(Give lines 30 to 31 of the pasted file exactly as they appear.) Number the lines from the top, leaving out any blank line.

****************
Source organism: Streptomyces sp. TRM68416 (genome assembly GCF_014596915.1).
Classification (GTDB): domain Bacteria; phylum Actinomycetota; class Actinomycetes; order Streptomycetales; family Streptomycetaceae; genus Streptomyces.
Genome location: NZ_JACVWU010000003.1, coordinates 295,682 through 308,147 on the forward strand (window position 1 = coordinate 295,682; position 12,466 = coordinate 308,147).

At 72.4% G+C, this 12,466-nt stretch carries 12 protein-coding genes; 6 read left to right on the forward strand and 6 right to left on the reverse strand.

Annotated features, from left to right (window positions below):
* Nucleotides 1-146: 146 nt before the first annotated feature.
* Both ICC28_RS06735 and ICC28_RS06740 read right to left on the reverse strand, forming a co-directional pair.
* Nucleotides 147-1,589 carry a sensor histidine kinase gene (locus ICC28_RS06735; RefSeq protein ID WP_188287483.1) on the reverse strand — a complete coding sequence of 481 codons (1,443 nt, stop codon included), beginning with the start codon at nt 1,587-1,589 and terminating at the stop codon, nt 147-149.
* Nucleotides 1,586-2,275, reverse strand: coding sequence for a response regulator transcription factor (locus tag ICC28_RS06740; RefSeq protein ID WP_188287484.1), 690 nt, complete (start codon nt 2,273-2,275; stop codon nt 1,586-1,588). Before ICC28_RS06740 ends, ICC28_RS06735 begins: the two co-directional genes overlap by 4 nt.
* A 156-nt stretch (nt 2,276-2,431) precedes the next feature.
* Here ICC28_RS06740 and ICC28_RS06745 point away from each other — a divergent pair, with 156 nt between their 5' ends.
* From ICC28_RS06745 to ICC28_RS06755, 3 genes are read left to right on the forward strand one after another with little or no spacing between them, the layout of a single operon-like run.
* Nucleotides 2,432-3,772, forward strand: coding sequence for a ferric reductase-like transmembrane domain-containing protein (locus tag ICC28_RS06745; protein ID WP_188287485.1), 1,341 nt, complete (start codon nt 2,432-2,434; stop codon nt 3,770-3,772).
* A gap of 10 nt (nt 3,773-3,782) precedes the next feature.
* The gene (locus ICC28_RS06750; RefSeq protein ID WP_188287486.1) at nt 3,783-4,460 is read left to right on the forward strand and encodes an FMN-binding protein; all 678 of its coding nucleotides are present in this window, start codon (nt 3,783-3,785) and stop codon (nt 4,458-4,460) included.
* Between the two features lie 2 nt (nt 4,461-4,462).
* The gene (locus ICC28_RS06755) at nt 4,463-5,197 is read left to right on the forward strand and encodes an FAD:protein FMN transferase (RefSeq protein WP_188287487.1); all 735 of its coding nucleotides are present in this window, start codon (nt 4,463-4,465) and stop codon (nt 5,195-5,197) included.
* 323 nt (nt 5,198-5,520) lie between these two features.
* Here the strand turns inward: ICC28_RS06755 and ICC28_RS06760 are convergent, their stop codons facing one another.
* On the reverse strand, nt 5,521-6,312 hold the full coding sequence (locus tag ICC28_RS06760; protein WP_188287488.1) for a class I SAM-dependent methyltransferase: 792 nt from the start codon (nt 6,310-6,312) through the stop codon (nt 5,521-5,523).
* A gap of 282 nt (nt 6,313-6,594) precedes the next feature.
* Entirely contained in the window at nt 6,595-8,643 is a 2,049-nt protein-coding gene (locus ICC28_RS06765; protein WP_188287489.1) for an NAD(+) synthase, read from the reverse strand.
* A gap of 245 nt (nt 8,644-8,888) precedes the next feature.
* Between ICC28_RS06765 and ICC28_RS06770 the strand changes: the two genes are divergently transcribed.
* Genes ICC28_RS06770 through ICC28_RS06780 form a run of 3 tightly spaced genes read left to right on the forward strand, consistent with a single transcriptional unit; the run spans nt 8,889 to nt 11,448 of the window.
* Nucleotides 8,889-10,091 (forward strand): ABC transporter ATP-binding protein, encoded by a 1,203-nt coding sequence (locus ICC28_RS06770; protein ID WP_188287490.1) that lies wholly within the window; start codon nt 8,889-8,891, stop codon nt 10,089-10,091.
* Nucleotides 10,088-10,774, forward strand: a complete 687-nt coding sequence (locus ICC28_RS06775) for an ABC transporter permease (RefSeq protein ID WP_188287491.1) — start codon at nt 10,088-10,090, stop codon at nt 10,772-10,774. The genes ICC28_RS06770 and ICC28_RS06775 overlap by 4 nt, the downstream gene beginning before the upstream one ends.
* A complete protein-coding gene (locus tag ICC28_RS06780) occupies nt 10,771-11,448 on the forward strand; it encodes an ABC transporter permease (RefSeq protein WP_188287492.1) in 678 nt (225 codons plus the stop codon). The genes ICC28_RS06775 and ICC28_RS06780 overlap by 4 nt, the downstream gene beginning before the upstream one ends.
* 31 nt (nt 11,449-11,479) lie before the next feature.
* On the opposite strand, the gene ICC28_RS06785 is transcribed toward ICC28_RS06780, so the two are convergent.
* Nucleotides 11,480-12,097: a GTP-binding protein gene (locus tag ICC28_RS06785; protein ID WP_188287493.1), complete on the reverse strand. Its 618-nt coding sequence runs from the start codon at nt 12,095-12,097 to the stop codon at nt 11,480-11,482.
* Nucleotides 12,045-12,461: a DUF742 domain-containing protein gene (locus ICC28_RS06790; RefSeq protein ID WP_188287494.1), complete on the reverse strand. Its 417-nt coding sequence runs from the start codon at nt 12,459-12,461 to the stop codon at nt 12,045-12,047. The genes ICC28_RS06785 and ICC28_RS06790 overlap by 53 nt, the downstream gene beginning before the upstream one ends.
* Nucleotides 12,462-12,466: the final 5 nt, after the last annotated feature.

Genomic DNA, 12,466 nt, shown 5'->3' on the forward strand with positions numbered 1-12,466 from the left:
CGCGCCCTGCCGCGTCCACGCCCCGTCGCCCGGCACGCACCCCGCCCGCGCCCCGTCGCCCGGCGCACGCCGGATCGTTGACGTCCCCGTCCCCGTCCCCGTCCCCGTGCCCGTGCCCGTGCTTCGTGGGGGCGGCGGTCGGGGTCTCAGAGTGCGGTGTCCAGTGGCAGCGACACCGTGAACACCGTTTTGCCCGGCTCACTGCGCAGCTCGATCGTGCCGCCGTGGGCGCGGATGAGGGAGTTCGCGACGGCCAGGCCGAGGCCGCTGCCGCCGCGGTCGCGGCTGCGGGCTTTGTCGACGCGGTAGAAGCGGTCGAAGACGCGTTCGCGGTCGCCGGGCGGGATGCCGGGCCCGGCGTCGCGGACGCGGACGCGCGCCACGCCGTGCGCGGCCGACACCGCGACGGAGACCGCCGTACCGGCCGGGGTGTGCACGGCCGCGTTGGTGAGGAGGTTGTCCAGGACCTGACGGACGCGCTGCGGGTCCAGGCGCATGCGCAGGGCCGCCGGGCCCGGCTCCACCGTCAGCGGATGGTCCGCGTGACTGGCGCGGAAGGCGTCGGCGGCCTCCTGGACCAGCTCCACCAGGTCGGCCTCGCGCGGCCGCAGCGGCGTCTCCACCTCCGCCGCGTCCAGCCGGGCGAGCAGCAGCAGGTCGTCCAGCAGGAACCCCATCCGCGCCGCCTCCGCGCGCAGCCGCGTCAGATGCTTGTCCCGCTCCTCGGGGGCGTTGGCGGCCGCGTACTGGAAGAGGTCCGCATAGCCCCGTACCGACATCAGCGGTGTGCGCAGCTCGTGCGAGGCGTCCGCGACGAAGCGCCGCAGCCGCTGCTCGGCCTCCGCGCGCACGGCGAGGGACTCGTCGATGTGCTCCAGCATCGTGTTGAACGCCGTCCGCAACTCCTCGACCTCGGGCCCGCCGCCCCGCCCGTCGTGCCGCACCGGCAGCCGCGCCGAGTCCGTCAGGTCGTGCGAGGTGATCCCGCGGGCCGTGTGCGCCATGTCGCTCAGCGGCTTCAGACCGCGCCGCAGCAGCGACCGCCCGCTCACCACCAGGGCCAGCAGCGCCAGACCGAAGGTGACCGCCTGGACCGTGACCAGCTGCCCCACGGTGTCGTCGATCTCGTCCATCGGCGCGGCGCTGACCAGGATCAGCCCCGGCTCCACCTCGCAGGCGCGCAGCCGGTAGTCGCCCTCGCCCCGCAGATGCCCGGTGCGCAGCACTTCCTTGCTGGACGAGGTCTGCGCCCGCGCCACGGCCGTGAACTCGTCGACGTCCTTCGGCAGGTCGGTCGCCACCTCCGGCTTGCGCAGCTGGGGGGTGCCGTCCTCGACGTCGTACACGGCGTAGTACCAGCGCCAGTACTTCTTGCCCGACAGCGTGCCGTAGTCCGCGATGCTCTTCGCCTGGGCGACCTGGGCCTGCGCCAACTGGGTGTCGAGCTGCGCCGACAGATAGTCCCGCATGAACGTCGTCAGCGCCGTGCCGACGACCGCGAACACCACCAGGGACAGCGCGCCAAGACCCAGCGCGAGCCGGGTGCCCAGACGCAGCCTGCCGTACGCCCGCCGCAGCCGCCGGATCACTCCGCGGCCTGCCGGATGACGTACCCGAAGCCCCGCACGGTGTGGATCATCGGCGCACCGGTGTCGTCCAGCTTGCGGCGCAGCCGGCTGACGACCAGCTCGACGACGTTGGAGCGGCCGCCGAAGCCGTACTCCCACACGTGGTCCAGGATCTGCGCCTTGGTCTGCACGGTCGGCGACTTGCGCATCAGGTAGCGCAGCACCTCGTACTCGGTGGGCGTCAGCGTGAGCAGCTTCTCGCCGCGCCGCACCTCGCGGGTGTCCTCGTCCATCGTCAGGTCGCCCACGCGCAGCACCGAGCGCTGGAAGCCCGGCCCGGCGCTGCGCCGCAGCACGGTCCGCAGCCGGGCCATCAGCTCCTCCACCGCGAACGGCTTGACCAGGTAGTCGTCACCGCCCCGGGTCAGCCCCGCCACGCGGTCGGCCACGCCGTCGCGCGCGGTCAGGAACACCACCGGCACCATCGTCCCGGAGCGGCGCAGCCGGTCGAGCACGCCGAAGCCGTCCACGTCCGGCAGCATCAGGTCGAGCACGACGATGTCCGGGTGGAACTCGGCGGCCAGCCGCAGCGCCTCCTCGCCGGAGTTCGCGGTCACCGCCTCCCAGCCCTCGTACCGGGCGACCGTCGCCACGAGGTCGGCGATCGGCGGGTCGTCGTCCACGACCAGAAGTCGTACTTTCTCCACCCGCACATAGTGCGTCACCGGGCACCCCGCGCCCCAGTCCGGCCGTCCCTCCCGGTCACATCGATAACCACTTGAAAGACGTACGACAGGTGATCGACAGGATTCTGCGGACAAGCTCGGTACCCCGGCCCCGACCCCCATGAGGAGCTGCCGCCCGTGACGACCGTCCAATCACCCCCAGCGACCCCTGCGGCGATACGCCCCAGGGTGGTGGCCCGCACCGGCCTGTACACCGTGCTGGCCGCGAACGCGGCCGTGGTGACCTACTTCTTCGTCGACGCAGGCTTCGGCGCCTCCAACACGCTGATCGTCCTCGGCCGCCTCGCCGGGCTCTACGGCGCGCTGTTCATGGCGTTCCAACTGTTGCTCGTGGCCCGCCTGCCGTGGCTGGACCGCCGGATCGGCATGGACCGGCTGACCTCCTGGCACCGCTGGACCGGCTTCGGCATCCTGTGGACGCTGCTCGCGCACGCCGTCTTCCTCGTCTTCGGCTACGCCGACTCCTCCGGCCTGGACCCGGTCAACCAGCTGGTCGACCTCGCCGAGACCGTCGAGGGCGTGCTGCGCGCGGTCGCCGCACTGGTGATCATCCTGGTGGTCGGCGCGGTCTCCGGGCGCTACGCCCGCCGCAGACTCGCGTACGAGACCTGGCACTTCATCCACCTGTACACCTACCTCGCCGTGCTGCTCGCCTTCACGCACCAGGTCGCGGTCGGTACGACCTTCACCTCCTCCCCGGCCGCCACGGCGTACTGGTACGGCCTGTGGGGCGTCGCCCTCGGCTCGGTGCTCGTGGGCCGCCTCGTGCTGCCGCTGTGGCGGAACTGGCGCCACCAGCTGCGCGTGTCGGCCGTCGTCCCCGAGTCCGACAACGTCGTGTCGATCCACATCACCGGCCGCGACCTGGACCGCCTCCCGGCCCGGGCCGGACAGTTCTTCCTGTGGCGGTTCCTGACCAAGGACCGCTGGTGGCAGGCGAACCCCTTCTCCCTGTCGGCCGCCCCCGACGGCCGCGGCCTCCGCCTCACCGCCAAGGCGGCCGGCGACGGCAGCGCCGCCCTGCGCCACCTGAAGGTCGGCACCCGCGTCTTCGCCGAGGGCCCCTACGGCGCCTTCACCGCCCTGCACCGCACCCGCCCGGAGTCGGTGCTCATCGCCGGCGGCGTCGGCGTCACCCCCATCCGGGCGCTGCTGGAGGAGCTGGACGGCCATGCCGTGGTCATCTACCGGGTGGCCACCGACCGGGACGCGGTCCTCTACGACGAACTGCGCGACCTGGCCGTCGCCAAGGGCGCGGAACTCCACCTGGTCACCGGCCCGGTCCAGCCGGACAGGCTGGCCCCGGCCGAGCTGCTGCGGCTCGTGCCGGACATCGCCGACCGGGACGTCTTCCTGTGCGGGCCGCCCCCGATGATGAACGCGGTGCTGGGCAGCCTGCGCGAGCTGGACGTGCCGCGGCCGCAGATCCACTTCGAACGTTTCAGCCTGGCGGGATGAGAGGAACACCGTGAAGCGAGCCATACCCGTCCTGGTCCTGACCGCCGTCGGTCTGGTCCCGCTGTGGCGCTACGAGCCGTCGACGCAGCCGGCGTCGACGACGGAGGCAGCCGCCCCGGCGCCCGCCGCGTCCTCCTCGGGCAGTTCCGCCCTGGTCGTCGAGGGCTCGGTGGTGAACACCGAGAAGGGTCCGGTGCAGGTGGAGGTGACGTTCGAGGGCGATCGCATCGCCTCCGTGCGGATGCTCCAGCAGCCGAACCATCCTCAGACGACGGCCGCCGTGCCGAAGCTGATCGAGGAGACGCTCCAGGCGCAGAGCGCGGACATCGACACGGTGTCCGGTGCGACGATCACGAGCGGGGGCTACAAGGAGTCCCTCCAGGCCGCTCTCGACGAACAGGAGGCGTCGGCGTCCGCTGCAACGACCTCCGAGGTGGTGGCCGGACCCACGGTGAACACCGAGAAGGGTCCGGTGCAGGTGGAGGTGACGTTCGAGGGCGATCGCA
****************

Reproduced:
* On the opposite strand, the gene ICC28_RS06785 is transcribed toward ICC28_RS06780, so the two are convergent.
* Nucleotides 11,480-12,097: a GTP-binding protein gene (locus tag ICC28_RS06785; protein ID WP_188287493.1), complete on the reverse strand. Its 618-nt coding sequence runs from the start codon at nt 12,095-12,097 to the stop codon at nt 11,480-11,482.